On August 8, a concerning incident unfolded in Chengdu, Sichuan Province, China, as a Tesla Model S was involved in a collision, resulting in a fiery explosion mere moments after impact. The accident occurred on a viaduct where the Tesla Model S collided with a road pile at a fork. The collision triggered an immediate explosion, followed by a series of subsequent outbreaks.
As recounted by witnesses, the incident was marked by the combustion intensity and the forceful sound of the explosions, which sent debris scattering in the vicinity.
Another eyewitness said that he watched for more than ten minutes nearby. The driver of this Tesla failed to leave the detonated car after the accident. The violent nature of the explosion led to injury for individuals near the accident site, primarily due to the force of the blast and the ensuing high temperatures.
As of now, neither local law enforcement nor representatives from Tesla have issued an official statement regarding the incident, leaving many questions unanswered.
This accident is not an exception
This event is, unfortunately, not an isolated occurrence within China. Reports of Tesla vehicles catching fire have surfaced repeatedly in the country. Just 12 days before this incident, on July 27, another Tesla vehicle, a Model Y, collided with an Audi sedan in Guangdong Province, resulting in a subsequent fire. Throughout this summer alone, there have been multiple instances of Tesla vehicles catching fire in China due to collisions.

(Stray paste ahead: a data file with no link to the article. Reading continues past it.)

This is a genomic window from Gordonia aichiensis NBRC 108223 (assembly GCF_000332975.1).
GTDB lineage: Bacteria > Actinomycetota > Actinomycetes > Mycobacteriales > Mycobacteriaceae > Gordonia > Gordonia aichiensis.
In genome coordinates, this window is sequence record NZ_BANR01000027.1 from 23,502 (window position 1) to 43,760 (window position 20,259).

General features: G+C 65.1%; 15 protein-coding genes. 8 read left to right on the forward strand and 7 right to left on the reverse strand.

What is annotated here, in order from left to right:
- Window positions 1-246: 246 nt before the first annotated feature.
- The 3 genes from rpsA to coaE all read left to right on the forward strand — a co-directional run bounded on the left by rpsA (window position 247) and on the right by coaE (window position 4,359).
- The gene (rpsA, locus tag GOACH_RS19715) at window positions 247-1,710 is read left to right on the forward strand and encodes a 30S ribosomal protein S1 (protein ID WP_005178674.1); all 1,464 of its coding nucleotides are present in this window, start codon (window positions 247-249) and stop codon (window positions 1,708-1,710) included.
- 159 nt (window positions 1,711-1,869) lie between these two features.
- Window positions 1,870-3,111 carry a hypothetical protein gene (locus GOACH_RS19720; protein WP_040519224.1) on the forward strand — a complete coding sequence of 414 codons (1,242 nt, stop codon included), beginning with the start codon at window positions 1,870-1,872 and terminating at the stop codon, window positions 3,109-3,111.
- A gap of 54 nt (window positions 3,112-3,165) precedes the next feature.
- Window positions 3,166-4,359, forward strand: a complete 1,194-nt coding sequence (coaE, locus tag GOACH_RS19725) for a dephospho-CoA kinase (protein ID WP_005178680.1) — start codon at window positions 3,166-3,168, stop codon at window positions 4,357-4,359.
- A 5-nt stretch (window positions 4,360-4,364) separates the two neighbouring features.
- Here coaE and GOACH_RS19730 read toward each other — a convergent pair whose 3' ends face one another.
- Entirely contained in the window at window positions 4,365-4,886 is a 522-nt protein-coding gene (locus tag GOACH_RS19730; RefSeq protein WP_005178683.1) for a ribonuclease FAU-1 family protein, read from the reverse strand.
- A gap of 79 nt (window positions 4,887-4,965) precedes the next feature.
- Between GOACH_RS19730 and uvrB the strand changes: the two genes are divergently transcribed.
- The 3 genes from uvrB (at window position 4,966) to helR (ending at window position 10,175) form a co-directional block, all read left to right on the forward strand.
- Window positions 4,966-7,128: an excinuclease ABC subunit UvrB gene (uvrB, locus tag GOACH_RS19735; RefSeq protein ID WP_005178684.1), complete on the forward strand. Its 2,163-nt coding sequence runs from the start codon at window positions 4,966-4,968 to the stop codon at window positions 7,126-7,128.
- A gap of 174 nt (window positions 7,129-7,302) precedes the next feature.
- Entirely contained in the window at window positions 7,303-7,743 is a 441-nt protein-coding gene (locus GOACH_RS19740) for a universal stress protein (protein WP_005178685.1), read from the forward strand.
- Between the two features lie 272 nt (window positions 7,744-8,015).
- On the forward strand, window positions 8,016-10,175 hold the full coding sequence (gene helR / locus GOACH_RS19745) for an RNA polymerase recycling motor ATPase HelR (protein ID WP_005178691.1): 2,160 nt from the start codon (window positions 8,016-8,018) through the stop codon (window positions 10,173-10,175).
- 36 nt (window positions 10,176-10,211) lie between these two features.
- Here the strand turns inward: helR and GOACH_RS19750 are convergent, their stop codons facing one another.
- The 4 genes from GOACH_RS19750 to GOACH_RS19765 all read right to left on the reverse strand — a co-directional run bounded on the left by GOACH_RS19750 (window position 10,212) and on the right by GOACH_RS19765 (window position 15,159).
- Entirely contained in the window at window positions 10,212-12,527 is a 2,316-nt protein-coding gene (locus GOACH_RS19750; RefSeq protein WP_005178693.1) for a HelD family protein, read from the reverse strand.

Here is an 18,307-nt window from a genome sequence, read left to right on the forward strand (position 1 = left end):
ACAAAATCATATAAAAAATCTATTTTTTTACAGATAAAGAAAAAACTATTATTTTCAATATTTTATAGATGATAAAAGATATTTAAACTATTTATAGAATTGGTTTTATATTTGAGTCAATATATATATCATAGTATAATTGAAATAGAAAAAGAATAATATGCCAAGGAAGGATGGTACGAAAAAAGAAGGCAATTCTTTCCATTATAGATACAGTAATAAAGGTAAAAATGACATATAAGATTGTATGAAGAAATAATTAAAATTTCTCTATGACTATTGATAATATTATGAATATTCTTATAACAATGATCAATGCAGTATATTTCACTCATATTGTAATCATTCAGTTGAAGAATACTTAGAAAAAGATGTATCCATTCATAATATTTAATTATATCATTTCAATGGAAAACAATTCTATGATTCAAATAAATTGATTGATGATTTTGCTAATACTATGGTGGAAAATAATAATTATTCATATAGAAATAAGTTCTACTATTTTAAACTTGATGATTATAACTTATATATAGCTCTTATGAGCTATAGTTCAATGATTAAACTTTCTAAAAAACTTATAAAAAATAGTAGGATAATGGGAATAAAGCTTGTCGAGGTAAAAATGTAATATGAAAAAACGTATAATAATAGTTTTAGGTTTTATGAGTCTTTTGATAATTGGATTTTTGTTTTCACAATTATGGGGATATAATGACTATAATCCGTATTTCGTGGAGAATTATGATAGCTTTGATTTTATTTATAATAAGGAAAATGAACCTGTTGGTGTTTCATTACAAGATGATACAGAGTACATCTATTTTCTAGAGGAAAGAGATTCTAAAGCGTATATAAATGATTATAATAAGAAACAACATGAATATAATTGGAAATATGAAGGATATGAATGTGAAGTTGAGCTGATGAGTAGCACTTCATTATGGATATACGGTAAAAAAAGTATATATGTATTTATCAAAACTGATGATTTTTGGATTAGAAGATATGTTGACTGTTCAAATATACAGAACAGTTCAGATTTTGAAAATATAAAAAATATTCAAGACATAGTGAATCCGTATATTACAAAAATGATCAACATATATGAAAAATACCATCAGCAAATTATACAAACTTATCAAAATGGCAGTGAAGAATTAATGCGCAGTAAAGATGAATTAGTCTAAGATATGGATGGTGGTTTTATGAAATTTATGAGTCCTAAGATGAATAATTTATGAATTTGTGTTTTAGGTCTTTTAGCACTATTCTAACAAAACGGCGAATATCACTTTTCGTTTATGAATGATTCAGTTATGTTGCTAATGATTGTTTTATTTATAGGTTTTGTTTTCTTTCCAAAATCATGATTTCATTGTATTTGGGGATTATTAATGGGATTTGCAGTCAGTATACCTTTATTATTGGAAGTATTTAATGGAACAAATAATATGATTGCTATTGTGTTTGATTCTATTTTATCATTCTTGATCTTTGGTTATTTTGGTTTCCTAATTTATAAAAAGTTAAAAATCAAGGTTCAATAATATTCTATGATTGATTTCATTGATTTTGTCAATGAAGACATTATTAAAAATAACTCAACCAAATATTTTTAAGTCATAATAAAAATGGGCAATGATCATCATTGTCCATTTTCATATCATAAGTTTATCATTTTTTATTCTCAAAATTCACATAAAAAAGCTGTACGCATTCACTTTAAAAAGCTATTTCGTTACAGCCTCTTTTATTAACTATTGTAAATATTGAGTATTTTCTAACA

It is important to note that Tesla is not the only brand encountering such incidents. In recent weeks, electric vehicles from other manufacturers like Volkswagen and Nio have also been involved in collisions that led to fires, resulting in fatalities of drivers and passengers. Given that China hosts a substantial portion of the world’s electric vehicles, the frequency of fire-related incidents involving EVs in the country is notably higher.
An Analyst’s View
Analysts have highlighted the need for a balanced perspective in response to these events. While it is essential to address and scrutinize safety concerns, it is also crucial to recognize that accidents resulting in fires are not exclusive to electric vehicles. Conventional internal combustion engine vehicles also face fire risks after accidents.
However, a distinct issue arises from the speed at which electric vehicle fires can escalate. Unlike traditional vehicles, which may take some time to catch fire after a collision, electric cars—especially those equipped with NMC batteries—can rapidly succumb to flames within seconds of impact. This swift ignition and subsequent blaze can engulf the entire vehicle, leaving occupants with little to no time for escape.
The urgency of addressing this challenge lies within the broader electric vehicle industry, which necessitates concerted efforts from both technical and industrial sectors to enhance safety measures and minimize risks associated with such incidents. While accidents and fires may remain inherent to the automotive realm, a comprehensive approach to safety and risk mitigation is pivotal to fostering consumer confidence in the ongoing evolution of electric vehicles.